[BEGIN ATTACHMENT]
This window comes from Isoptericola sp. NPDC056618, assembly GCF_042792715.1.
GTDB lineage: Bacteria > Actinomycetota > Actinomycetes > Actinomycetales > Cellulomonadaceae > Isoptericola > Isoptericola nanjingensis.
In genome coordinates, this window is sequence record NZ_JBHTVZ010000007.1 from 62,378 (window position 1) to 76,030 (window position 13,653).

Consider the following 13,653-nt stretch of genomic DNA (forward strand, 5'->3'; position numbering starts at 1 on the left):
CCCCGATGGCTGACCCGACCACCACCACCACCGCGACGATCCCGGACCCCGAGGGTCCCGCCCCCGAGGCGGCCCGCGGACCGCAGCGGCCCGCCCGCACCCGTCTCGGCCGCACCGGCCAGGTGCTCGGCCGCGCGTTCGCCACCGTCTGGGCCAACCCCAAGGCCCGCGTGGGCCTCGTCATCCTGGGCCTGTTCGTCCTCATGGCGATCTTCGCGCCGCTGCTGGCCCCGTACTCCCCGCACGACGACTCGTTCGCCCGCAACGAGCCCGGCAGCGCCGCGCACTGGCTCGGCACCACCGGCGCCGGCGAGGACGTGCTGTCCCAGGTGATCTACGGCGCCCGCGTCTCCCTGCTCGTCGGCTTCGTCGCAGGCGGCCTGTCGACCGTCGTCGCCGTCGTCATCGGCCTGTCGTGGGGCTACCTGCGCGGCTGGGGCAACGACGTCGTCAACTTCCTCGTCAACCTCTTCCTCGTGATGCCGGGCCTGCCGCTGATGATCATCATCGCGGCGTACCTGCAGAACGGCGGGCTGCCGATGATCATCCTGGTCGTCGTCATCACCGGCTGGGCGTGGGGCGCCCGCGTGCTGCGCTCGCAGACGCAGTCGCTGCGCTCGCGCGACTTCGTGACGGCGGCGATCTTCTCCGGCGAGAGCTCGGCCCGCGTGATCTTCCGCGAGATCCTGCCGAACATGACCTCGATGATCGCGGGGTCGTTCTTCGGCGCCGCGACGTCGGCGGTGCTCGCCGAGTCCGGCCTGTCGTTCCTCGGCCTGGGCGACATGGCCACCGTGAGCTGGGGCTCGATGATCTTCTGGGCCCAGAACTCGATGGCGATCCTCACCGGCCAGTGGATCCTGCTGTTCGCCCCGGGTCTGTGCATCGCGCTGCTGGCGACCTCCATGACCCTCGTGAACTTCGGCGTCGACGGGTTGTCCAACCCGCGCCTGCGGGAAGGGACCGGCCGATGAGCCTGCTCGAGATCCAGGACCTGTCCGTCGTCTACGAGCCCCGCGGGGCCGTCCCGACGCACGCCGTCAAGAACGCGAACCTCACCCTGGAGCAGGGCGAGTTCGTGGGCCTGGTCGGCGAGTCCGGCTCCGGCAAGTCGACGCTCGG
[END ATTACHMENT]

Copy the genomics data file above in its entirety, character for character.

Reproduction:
This window comes from Isoptericola sp. NPDC056618, assembly GCF_042792715.1.
GTDB lineage: Bacteria > Actinomycetota > Actinomycetes > Actinomycetales > Cellulomonadaceae > Isoptericola > Isoptericola nanjingensis.
In genome coordinates, this window is sequence record NZ_JBHTVZ010000007.1 from 62,378 (window position 1) to 76,030 (window position 13,653).

Consider the following 13,653-nt stretch of genomic DNA (forward strand, 5'->3'; position numbering starts at 1 on the left):
CCCCGATGGCTGACCCGACCACCACCACCACCGCGACGATCCCGGACCCCGAGGGTCCCGCCCCCGAGGCGGCCCGCGGACCGCAGCGGCCCGCCCGCACCCGTCTCGGCCGCACCGGCCAGGTGCTCGGCCGCGCGTTCGCCACCGTCTGGGCCAACCCCAAGGCCCGCGTGGGCCTCGTCATCCTGGGCCTGTTCGTCCTCATGGCGATCTTCGCGCCGCTGCTGGCCCCGTACTCCCCGCACGACGACTCGTTCGCCCGCAACGAGCCCGGCAGCGCCGCGCACTGGCTCGGCACCACCGGCGCCGGCGAGGACGTGCTGTCCCAGGTGATCTACGGCGCCCGCGTCTCCCTGCTCGTCGGCTTCGTCGCAGGCGGCCTGTCGACCGTCGTCGCCGTCGTCATCGGCCTGTCGTGGGGCTACCTGCGCGGCTGGGGCAACGACGTCGTCAACTTCCTCGTCAACCTCTTCCTCGTGATGCCGGGCCTGCCGCTGATGATCATCATCGCGGCGTACCTGCAGAACGGCGGGCTGCCGATGATCATCCTGGTCGTCGTCATCACCGGCTGGGCGTGGGGCGCCCGCGTGCTGCGCTCGCAGACGCAGTCGCTGCGCTCGCGCGACTTCGTGACGGCGGCGATCTTCTCCGGCGAGAGCTCGGCCCGCGTGATCTTCCGCGAGATCCTGCCGAACATGACCTCGATGATCGCGGGGTCGTTCTTCGGCGCCGCGACGTCGGCGGTGCTCGCCGAGTCCGGCCTGTCGTTCCTCGGCCTGGGCGACATGGCCACCGTGAGCTGGGGCTCGATGATCTTCTGGGCCCAGAACTCGATGGCGATCCTCACCGGCCAGTGGATCCTGCTGTTCGCCCCGGGTCTGTGCATCGCGCTGCTGGCGACCTCCATGACCCTCGTGAACTTCGGCGTCGACGGGTTGTCCAACCCGCGCCTGCGGGAAGGGACCGGCCGATGAGCCTGCTCGAGATCCAGGACCTGTCCGTCGTCTACGAGCCCCGCGGGGCCGTCCCGACGCACGCCGTCAAGAACGCGAACCTCACCCTGGAGCAGGGCGAGTTCGTGGGCCTGGTCGGCGAGTCCGGCTCCGGCAAGTCGACGCTCGG